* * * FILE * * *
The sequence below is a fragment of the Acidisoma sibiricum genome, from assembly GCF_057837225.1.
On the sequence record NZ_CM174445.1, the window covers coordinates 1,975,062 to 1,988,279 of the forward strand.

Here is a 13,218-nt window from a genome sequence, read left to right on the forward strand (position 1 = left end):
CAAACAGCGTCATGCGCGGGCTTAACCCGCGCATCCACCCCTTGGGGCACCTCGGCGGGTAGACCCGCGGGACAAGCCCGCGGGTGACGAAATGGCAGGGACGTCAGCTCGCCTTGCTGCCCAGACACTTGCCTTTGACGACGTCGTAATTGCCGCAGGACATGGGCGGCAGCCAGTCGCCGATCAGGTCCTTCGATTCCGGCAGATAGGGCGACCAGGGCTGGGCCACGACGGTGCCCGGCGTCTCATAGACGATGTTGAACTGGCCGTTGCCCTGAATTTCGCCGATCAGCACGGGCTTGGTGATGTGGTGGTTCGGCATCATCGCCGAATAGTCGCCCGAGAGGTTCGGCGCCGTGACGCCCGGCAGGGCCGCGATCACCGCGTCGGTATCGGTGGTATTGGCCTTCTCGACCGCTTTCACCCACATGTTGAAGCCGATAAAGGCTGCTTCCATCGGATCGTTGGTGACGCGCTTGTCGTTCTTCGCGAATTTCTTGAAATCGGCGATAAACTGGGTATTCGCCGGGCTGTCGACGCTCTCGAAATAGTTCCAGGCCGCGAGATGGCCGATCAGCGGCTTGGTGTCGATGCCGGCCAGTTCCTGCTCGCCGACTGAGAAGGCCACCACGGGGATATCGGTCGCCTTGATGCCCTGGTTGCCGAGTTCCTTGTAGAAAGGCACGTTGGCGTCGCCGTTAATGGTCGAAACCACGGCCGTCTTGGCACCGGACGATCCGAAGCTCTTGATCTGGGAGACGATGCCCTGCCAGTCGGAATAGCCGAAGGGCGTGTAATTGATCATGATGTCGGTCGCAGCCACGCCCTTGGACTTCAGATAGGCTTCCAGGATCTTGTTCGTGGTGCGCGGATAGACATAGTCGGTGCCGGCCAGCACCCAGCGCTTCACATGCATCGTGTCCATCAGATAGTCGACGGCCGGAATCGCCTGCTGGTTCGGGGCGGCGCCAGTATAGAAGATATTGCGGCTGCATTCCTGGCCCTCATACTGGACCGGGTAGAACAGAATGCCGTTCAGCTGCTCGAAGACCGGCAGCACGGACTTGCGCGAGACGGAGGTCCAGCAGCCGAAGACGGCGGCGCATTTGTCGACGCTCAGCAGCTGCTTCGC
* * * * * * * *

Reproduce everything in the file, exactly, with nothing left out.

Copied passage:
The sequence below is a fragment of the Acidisoma sibiricum genome, from assembly GCF_057837225.1.
On the sequence record NZ_CM174445.1, the window covers coordinates 1,975,062 to 1,988,279 of the forward strand.

Here is a 13,218-nt window from a genome sequence, read left to right on the forward strand (position 1 = left end):
CAAACAGCGTCATGCGCGGGCTTAACCCGCGCATCCACCCCTTGGGGCACCTCGGCGGGTAGACCCGCGGGACAAGCCCGCGGGTGACGAAATGGCAGGGACGTCAGCTCGCCTTGCTGCCCAGACACTTGCCTTTGACGACGTCGTAATTGCCGCAGGACATGGGCGGCAGCCAGTCGCCGATCAGGTCCTTCGATTCCGGCAGATAGGGCGACCAGGGCTGGGCCACGACGGTGCCCGGCGTCTCATAGACGATGTTGAACTGGCCGTTGCCCTGAATTTCGCCGATCAGCACGGGCTTGGTGATGTGGTGGTTCGGCATCATCGCCGAATAGTCGCCCGAGAGGTTCGGCGCCGTGACGCCCGGCAGGGCCGCGATCACCGCGTCGGTATCGGTGGTATTGGCCTTCTCGACCGCTTTCACCCACATGTTGAAGCCGATAAAGGCTGCTTCCATCGGATCGTTGGTGACGCGCTTGTCGTTCTTCGCGAATTTCTTGAAATCGGCGATAAACTGGGTATTCGCCGGGCTGTCGACGCTCTCGAAATAGTTCCAGGCCGCGAGATGGCCGATCAGCGGCTTGGTGTCGATGCCGGCCAGTTCCTGCTCGCCGACTGAGAAGGCCACCACGGGGATATCGGTCGCCTTGATGCCCTGGTTGCCGAGTTCCTTGTAGAAAGGCACGTTGGCGTCGCCGTTAATGGTCGAAACCACGGCCGTCTTGGCACCGGACGATCCGAAGCTCTTGATCTGGGAGACGATGCCCTGCCAGTCGGAATAGCCGAAGGGCGTGTAATTGATCATGATGTCGGTCGCAGCCACGCCCTTGGACTTCAGATAGGCTTCCAGGATCTTGTTCGTGGTGCGCGGATAGACATAGTCGGTGCCGGCCAGCACCCAGCGCTTCACATGCATCGTGTCCATCAGATAGTCGACGGCCGGAATCGCCTGCTGGTTCGGGGCGGCGCCAGTATAGAAGATATTGCGGCTGCATTCCTGGCCCTCATACTGGACCGGGTAGAACAGAATGCCGTTCAGCTGCTCGAAGACCGGCAGCACGGACTTGCGCGAGACGGAGGTCCAGCAGCCGAAGACGGCGGCGCATTTGTCGACGCTCAGCAGCTGCTTCGC